I always had pets growing up… cats, dogs, the occasional gold fish won at a fair by throwing a ping pong into the fishbowl, and while I was in 4-H, sheep and sometimes chickens. (Sadly my sheep “Peebles” was purchased one year by the local grocery store and I had a hard time walking near the meat department all summer.) Pets can make us laugh (like my favorite cat Frankie who played fetch like a dog) can frustrate the heck out of us (for those of you who are aware of stories of our current dog Penny you know what I’m talking about) keep us company, keep our feet warm, make us exercise more, help us learn responsibility, drain our wallets, and did you know petting a cat can even lower your heart rate?
This month’s topic is about pet trusts. While they are not necessary for everyone, occasionally we have a client who wants to ensure the care of a very special pet. For those of you with animals, reptiles, or feathered friends that can live a really long time (such as horses, turtles, and parrots) a pet trust might be something to consider. If you need to plan for these special members of your family, we can help.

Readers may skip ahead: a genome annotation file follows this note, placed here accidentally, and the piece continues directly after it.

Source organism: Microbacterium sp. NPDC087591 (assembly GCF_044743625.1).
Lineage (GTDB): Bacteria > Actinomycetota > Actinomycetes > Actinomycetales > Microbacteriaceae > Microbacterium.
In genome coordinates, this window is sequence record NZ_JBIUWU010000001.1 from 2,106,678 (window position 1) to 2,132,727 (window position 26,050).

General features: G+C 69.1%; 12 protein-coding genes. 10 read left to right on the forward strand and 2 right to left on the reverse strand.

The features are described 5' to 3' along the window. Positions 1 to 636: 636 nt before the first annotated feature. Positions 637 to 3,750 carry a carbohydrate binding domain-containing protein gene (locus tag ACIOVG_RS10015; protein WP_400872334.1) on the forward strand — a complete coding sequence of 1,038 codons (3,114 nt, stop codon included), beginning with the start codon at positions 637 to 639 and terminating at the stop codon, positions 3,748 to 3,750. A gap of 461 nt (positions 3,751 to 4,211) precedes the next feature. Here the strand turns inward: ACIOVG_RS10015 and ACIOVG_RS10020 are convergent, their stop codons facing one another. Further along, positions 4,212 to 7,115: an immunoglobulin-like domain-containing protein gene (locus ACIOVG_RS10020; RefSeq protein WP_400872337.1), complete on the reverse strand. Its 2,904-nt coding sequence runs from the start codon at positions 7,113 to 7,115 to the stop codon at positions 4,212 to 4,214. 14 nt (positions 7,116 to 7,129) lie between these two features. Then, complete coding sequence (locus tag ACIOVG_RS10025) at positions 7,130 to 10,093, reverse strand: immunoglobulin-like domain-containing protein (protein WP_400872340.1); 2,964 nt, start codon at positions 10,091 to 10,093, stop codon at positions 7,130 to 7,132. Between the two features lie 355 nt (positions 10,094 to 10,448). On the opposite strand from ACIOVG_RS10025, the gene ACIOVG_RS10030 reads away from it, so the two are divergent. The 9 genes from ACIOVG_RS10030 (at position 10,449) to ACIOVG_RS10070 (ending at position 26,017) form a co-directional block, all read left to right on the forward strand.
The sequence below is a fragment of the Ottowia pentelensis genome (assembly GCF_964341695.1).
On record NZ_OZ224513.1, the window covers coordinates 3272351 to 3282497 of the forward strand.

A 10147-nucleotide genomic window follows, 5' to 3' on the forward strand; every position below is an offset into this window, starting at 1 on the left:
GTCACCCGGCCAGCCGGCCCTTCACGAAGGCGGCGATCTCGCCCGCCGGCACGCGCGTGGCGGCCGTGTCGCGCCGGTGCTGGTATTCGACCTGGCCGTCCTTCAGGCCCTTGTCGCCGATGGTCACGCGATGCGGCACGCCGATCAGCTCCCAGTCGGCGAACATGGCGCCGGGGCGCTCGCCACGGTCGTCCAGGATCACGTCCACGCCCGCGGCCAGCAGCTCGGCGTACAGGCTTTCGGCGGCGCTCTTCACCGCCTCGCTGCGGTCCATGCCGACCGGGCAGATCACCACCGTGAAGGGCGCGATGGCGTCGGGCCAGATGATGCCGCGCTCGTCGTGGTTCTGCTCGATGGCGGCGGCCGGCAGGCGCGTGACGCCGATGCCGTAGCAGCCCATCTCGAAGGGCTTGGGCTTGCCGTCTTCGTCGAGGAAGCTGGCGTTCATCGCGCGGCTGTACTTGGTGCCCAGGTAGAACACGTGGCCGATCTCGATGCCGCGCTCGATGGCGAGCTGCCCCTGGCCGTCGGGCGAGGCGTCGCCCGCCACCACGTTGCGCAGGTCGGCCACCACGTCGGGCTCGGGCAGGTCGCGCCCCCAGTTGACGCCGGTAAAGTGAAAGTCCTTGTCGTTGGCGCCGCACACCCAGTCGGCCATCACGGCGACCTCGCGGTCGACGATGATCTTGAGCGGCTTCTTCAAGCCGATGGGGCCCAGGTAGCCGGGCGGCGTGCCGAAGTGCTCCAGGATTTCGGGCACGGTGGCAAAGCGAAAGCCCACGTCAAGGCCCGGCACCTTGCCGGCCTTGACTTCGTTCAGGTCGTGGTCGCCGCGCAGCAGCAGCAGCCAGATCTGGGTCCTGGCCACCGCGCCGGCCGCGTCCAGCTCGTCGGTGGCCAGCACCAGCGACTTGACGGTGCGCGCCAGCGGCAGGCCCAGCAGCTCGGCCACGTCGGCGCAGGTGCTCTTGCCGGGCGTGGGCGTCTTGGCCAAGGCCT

Who Will Take Care of My Pet?
Your pet may be your best friend or your most loyal companion who gives you unconditional love, but when you die, your pet is considered property just like your china or your pots and pans. You cannot leave money to your pet and you should name a guardian for your pet if you want him to be well cared for when you are no longer able to care for him.
The best way to provide for your pet is to establish a pet trust. A pet trust is like other types of trusts in that you set aside specific assets for the specific purpose of caring for your pet.
How Much Should You Put in a Pet Trust?
Every pet has a different lifestyle just as every owner does. Some pet owners are willing to spend hundreds each month on the best food and dog toys money can buy. Some pay for doggy daycare and some are willing to pay for a personal dog walker. Veterinary bills can be very expensive and there are optional treatments a pet owner may or may not be willing to finance. Establishing a pet trust will mean the pet will never be a financial burden for his new caregiver.
A Pet Trust not only allows for the financial care of a pet if his owner passes away, but also allows someone else to start caring for a pet if his owner should become incapacitated in any way.